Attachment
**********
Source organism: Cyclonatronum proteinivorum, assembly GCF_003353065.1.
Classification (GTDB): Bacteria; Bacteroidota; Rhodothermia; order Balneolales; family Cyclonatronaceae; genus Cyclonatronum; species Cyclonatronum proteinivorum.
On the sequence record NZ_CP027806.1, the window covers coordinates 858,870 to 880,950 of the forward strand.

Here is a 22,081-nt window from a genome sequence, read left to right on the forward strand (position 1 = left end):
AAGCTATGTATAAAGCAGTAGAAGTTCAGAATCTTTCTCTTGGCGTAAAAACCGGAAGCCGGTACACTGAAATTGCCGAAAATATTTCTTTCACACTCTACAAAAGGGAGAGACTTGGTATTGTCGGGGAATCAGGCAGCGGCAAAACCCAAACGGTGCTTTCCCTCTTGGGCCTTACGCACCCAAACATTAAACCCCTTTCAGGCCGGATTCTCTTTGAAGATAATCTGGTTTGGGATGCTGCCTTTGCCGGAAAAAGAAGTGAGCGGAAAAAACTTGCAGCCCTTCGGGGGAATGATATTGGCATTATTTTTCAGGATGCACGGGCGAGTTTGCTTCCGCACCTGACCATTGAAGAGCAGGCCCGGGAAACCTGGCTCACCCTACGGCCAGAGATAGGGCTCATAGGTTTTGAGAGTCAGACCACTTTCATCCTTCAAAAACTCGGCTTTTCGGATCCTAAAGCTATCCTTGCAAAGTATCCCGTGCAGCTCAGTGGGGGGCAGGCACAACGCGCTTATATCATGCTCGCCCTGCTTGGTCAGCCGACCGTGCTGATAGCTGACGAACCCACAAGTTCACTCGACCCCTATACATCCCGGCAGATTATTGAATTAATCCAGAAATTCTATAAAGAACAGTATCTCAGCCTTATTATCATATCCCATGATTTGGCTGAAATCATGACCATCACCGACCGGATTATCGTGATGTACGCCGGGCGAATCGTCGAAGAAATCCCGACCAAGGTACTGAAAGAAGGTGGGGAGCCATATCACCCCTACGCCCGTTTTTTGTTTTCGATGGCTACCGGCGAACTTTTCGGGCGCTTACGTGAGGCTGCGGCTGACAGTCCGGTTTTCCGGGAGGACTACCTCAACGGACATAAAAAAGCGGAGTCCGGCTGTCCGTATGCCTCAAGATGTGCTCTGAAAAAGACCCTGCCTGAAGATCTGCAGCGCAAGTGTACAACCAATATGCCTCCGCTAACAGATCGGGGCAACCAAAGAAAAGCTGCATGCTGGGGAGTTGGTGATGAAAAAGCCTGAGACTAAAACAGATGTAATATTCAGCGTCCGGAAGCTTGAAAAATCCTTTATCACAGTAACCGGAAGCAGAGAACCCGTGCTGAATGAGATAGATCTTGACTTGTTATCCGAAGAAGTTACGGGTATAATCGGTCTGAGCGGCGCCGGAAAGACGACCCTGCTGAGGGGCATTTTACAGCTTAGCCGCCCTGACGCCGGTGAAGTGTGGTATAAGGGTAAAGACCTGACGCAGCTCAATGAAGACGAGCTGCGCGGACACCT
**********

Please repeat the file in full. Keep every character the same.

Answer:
Source organism: Cyclonatronum proteinivorum, assembly GCF_003353065.1.
Classification (GTDB): Bacteria; Bacteroidota; Rhodothermia; order Balneolales; family Cyclonatronaceae; genus Cyclonatronum; species Cyclonatronum proteinivorum.
On the sequence record NZ_CP027806.1, the window covers coordinates 858,870 to 880,950 of the forward strand.

Here is a 22,081-nt window from a genome sequence, read left to right on the forward strand (position 1 = left end):
AAGCTATGTATAAAGCAGTAGAAGTTCAGAATCTTTCTCTTGGCGTAAAAACCGGAAGCCGGTACACTGAAATTGCCGAAAATATTTCTTTCACACTCTACAAAAGGGAGAGACTTGGTATTGTCGGGGAATCAGGCAGCGGCAAAACCCAAACGGTGCTTTCCCTCTTGGGCCTTACGCACCCAAACATTAAACCCCTTTCAGGCCGGATTCTCTTTGAAGATAATCTGGTTTGGGATGCTGCCTTTGCCGGAAAAAGAAGTGAGCGGAAAAAACTTGCAGCCCTTCGGGGGAATGATATTGGCATTATTTTTCAGGATGCACGGGCGAGTTTGCTTCCGCACCTGACCATTGAAGAGCAGGCCCGGGAAACCTGGCTCACCCTACGGCCAGAGATAGGGCTCATAGGTTTTGAGAGTCAGACCACTTTCATCCTTCAAAAACTCGGCTTTTCGGATCCTAAAGCTATCCTTGCAAAGTATCCCGTGCAGCTCAGTGGGGGGCAGGCACAACGCGCTTATATCATGCTCGCCCTGCTTGGTCAGCCGACCGTGCTGATAGCTGACGAACCCACAAGTTCACTCGACCCCTATACATCCCGGCAGATTATTGAATTAATCCAGAAATTCTATAAAGAACAGTATCTCAGCCTTATTATCATATCCCATGATTTGGCTGAAATCATGACCATCACCGACCGGATTATCGTGATGTACGCCGGGCGAATCGTCGAAGAAATCCCGACCAAGGTACTGAAAGAAGGTGGGGAGCCATATCACCCCTACGCCCGTTTTTTGTTTTCGATGGCTACCGGCGAACTTTTCGGGCGCTTACGTGAGGCTGCGGCTGACAGTCCGGTTTTCCGGGAGGACTACCTCAACGGACATAAAAAAGCGGAGTCCGGCTGTCCGTATGCCTCAAGATGTGCTCTGAAAAAGACCCTGCCTGAAGATCTGCAGCGCAAGTGTACAACCAATATGCCTCCGCTAACAGATCGGGGCAACCAAAGAAAAGCTGCATGCTGGGGAGTTGGTGATGAAAAAGCCTGAGACTAAAACAGATGTAATATTCAGCGTCCGGAAGCTTGAAAAATCCTTTATCACAGTAACCGGAAGCAGAGAACCCGTGCTGAATGAGATAGATCTTGACTTGTTATCCGAAGAAGTTACGGGTATAATCGGTCTGAGCGGCGCCGGAAAGACGACCCTGCTGAGGGGCATTTTACAGCTTAGCCGCCCTGACGCCGGTGAAGTGTGGTATAAGGGTAAAGACCTGACGCAGCTCAATGAAGACGAGCTGCGCGGACACCT